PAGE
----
Trying to pin down Avi Farber for an interview is no easy task. He had arranged to call me at around 11 at night, after battling the Canyon Creek Complex fire in eastern Oregon—a day that started at 5:30 a.m., just like every other day Farber’s on duty. At 7:20 p.m., I got a text message saying that the fire “blew up again today,” and he’d likely be working through the night. Such is the life of a member of an elite hotshot crew, the professional wildland firefighters who have been racing to contain blazes this year, one of the worst wildfire seasons on record.
Farber, a first-year hotshot (but second-year wildfire fighter), says he’s “definitely still a rookie,” but hotter, drier, and longer fire seasons are giving him plenty of chances to bulk up on his experience—which he has been chronicling with the camera he has strapped to his side. When he calls me at 12:30 one afternoon with a few free minutes, I bombard him with questions about fires and photography, and how and why he’s combined the two.
Where are you right now?
Avi Farber: I’m standing on a ridgetop, on the border of a wilderness area, about a 20-minute drive up a dirt road. If a fire started, we’d be pretty safe here. A plane is flying in front of me, painting a line of red slurry [fire retardant] across the ridgeline to the south so the fire won’t burn down toward town, toward John Day. They use different-sized planes. Yesterday it was a DC-10; they always look like they’re about to fall out of the sky—they’re so huge and going so slow.
Is there any such thing as a typical day?
AF: [Laughs] There is no such thing. We work 14 days on, then two days off, but if things are really crazy, they’ll tack on a seven-day extension before we get the two rest days. From the time we wake up, we’re moving quickly—we get five minutes to load up, eat breakfast, get in the buggy [customized trucks that serve as the hotshots’ mobile field base], and drive out to the daily briefing.
Hold on—where are you sleeping?
AF: Right now we’re sleeping in the skate park in John Bay. It’s the nicest place we’ve slept in a long time because it’s really flat. We don’t even pitch tents because it takes too much time. We just put down tarps and crash on top of them.
Once we’re briefed on what we’re doing that day, sometimes we have to hike into an area, which can mean many hours of carrying chainsaws, shovels, drip torches—all our gear. Sometimes they fly us in with helicopters, which is great.
When we get out there, we’ll create a fuel break, digging a trench and then cutting out trees near that line, so when the fire gets there, there’s nothing to burn. Or we burn our own fire—we have quite a bit of control on intensity, using drip torches [hand-carried tools that drop flaming liquid onto grasses or other fuels to be burned]. The fires we set eat up fuel, so when the big fire arrives, there’s nothing to burn. We’re always really close to the fire, and they keep us in until the last minute.
Is that what you were doing yesterday?
AF: Yes, we were working on containment lines, but then they moved us out to the head of the fire, the area that’s progressing. It’s pretty fierce when the fire is blowing up; it’s unpredictable. They transferred us to a staging area on the highway, and we were sitting in our buggies, getting ready to do structure protection—building containment lines to save houses. Everyone was being evacuated, and there were these people passing by, their faces ashen. It was the first time I’d ever seen people leaving their homes.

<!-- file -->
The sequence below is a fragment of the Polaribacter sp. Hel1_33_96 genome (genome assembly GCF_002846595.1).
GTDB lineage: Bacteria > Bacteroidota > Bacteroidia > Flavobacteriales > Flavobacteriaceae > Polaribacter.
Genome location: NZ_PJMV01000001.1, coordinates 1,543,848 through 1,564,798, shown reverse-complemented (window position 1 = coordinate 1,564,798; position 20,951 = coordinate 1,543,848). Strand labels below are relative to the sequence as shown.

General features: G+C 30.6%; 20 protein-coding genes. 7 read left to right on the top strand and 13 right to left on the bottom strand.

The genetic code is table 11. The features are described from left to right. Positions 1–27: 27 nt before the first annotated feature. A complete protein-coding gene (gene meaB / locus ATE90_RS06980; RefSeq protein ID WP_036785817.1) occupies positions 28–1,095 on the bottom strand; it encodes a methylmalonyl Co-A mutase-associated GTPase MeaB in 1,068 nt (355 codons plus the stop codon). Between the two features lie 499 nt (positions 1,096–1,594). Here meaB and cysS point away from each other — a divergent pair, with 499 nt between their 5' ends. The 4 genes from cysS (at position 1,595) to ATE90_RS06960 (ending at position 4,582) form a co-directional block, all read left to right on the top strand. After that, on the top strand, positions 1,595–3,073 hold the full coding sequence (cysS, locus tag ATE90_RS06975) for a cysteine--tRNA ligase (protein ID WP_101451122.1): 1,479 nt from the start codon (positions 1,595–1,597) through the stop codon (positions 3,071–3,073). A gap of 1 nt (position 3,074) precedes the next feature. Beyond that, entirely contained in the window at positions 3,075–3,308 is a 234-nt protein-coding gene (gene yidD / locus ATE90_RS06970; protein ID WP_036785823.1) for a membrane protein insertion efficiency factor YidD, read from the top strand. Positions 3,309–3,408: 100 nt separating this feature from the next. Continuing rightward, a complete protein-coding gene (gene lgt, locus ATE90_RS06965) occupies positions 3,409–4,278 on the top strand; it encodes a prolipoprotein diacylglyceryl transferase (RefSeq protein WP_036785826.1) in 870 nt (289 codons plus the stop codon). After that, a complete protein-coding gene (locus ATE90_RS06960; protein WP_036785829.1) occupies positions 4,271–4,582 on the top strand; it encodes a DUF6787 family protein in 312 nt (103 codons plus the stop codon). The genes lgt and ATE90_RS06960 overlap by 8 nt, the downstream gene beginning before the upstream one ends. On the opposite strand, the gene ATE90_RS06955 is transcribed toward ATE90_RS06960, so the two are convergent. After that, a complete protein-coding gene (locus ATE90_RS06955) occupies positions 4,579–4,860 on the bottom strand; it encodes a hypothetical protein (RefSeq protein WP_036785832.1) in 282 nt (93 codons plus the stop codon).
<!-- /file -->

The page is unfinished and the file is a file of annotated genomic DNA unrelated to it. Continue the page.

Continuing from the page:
You have to tell me the story behind the photograph of the fawn.
AF: We were doing a management fire in Arizona, with everyone walking in a line, spaced out, carrying drip torches and throwing out flame so that it all comes together, burning one large area. One guy threw fire right next to these fawns, maybe a couple of weeks old, which nobody noticed. They spooked, and that’s when the guy saw it, so we picked them up and carried them out of the fire area.
We see wildlife, or signs of wildlife, pretty frequently. We’re often in really remote places, especially when we hike in. Two weeks ago, we came across bear tracks. And we see a lot of deer. We also find a lot of deer and elk antlers, and I’ve collected some of those.
Do you have a favorite photo?
AF: There’s one of the crew walking, everyone carrying equipment. The evening light is golden and feels like it's pouring in.
This season I've been shooting with a Fuji X-M1, a small digital camera with a fixed lens, so it doesn’t have any zoom. I like this because it makes me move and I end up finding unexpected angles. The pictures are really crisp and it does a great job of catching the natural filters created when the sun is screened out by the smoke.
How do you find time to take photos?
AF: It’s kind of a challenge because first and foremost I’m a wildland firefighter, so I have to do my job, and that entails keeping everything tight. Everything is about being efficient, and carrying a camera can slow that down. So I’ve developed my own system. I have a case on my side, and I take photos within probably 15 seconds. Sometimes, when the fire is blowing up, I have a few minutes because we’re waiting.
I didn’t come into the season thinking I’m going to take a bunch of photos of these guys. I’m a creative person, and it’s an outlet. And we happen to be in beautiful places with incredible light, so I can’t help but take photos. Not many people have this inside perspective. I don’t want anything to be choreographed; I want to capture the person and situation as they are. A lot of fire photos are so sensational that it takes truth and rawness out of them. I strive to make viewers feel like they’re here.
Go to avifarber.com to see more of Avi's work.
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